After the lecturer is named, institutions wanting to host the lecture may apply. Thanks to Theresa Venable, the Langston Hughes Library won this year! The lecture is given every April then published in Children & Libraries, the journal of the Association for Library Service to Children. ALSC established the lecture series in 1969 with sponsorship from Scott, Foresman and Company. The lectureship is now funded by the ALSC May Hill Arbuthnot Honor Lecture Endowment, and administered by ALSC.

Kathleen T. Horning, director of the University of Wisconsin-Madison’s Cooperative Children’s Book Center (CCBC), will deliver the 2010 May Hill Arbuthnot Honor Lecture. I’m excited about attending and cannot wait for the announcement of the location. Take a look at the list of past lecturers and their locations. Where do YOU think the next Arbuthnot lecture will be held and will YOU be there?



YEAR             LECTURER                               SITE
2010                Kathleen T. Horning (U.S.A.)        it could be you

2009                Walter Dean Myers (U.S.A.)        Clinton, Tennessee

2008                 David Macaulay (U.S.A.)             Madison, Wisconsin

2007                 Kevin Henkes (U.S.A.)                Lexington, KY

2006                 Russell Freedman (U.S.A.)           Williamsburg, VA

2005                 Richard Jackson (U.S.A)                Philadelphia, PA

2004                 Ursula K. LeGuin (U.S.A.)             Phoenix, AZ

2003                 Maurice Sendak (U.S.A.)               Cambridge, Massachusetts

2002                 Philip Pullman (England)                 Queens, New York

2001                 Susan Cooper (U.S.A.)                   Portland, Oregon

2000                 Hazel Rochman (U.S.A.)                Storrs, Connecticut

1999                 Lillian N. Gerhardt (U.S.A.)            San Jose, California

1998                 Susan Hirschman (U.S.A.)              Columbia, South Carolina

1997                 Katherine Paterson (U.S.A.)            Aberdeen, South Dakota

1996                 Zena Sutherland (U.S.A.)                 Dallas, Texas

1995                 Leonard Everett Fisher (U.S.A.)       Milwaukee, Wisconsin

1994                 Margaret K. McElderry (U.S.A.)      Coronado, California

1993                 Virginia Hamilton (U.S.A.)               Richmond, Virginia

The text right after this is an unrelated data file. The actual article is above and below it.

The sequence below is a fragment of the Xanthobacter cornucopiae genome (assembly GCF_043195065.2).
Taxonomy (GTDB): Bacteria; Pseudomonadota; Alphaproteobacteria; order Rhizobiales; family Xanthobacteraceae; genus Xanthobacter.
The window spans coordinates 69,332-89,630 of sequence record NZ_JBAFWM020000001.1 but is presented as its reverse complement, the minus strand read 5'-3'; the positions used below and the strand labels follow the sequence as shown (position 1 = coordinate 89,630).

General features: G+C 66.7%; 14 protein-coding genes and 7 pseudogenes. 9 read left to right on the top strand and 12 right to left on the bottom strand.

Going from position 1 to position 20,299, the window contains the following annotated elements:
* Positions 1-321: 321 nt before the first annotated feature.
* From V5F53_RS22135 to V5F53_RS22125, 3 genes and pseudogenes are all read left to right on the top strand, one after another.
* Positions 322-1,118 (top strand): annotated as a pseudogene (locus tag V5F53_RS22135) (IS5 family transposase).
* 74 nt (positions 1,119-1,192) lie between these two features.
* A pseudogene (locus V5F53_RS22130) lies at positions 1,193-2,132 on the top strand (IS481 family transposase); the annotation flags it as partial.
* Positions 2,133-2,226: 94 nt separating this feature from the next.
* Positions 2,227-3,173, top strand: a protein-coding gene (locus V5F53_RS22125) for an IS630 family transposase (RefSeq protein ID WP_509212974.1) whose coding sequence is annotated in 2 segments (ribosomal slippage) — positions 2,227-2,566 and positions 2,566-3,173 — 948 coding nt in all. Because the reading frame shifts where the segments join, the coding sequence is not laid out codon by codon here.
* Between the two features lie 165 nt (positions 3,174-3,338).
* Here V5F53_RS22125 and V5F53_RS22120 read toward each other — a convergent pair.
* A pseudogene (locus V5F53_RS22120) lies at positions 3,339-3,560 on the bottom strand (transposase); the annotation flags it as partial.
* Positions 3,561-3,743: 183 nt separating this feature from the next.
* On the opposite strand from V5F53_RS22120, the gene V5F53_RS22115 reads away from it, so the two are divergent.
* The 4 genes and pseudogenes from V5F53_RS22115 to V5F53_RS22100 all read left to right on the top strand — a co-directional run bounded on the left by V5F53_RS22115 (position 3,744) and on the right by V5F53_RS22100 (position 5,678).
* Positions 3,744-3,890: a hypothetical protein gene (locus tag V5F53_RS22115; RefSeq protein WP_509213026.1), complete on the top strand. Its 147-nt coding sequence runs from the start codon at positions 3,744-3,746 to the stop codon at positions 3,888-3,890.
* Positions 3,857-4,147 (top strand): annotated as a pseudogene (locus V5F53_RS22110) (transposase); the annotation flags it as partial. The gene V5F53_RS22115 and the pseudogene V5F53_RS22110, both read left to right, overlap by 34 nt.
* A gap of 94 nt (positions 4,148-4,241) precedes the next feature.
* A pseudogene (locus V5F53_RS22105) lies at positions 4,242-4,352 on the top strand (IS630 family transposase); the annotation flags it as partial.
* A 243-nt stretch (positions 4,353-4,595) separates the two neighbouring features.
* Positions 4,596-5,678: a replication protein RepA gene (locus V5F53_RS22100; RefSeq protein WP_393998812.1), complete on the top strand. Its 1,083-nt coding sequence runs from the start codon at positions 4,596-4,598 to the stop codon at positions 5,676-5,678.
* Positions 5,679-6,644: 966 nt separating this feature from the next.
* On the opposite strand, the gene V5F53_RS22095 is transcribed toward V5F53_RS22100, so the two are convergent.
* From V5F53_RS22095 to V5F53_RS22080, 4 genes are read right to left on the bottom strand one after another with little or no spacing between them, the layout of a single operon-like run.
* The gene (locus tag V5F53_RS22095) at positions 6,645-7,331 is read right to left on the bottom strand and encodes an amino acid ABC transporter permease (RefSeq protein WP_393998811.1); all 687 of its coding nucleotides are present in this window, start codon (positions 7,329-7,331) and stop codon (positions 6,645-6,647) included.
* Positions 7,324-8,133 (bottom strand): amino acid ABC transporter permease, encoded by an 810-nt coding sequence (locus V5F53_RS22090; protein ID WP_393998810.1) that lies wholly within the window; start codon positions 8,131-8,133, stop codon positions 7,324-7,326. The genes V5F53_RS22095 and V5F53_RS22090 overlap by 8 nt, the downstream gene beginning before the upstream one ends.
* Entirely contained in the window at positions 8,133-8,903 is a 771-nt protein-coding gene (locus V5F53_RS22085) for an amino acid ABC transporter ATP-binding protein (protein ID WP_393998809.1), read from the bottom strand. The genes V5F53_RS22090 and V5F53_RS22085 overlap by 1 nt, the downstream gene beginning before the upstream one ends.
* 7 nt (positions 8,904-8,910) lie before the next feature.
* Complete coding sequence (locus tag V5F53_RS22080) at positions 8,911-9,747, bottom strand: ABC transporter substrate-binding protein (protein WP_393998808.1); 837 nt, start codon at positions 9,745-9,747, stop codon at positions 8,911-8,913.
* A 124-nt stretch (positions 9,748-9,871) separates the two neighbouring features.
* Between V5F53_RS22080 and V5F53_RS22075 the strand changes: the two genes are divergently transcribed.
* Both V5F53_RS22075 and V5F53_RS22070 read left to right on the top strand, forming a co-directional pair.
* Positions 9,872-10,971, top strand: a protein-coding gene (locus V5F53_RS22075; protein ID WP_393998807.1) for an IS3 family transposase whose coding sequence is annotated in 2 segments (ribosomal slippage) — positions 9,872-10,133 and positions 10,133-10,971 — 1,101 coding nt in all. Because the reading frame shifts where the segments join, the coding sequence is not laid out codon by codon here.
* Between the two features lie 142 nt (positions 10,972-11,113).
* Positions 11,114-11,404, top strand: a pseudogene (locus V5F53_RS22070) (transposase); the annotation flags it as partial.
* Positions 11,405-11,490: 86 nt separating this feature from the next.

1992                 Charlotte Huck (U.S.A.)                   Bozeman, Montana

1991                 Iona Opie (England)                          Washington, D.C.

1990                 Ashley Bryan (U.S.A.)                     New Orleans, Louisiana

1989                 Margaret Mahy (New Zealand)         Pittsburgh, Pennsylvania

1988                 John Bierhorst (U.S.A.)                     Norman, Oklahoma

1987                 James Houston (Canada)                   DeKalb, Illinois

1986                 Aidan Chambers (England)                Little Rock, Arkansas

1985                 Patricia Wrightson (Australia)             Bloomington, Indiana

1984                 Fritz Eichenberg (U.S.A.)                   Minneapolis, Minnesota

1983                 Leland B. Jacobs (U.S.A.)                 Athens, Georgia

1982                 Dorothy Butler (New Zealand)           Orlando, Florida

1981                 Virginia Betancourt (Venezuela)         Denton, Texas

1980                 Horst J. Kunze (Germany)                 Milwaukee, Wisconsin

1979                 Sheila Egoff (Canada)                        Columbia, South Carolina

1978                 Uriel Ofek (Israel)                             Boston, Massachusetts

1977                 Shigeo Watanabe (Japan)                   Boise, Idaho

1976                 Jean Fritz (U.S.A.)                            Los Angeles, California

1975                 Mollie Hunter (Scotland)                    Philadelphia, Pennsylvania

1974                 Ivan Southall (Australia)                     Seattle, Washington

1973                 Betinna Hurlimann (Switzerland)         Kansas City, Missouri

1972                 Mary Ørvig (Sweden)                         Chicago, Illinois

1971                 John Rowe Townsend (England)          Atlanta, Georgia

1970                 Margery Fisher (England)                    Cleveland, Ohio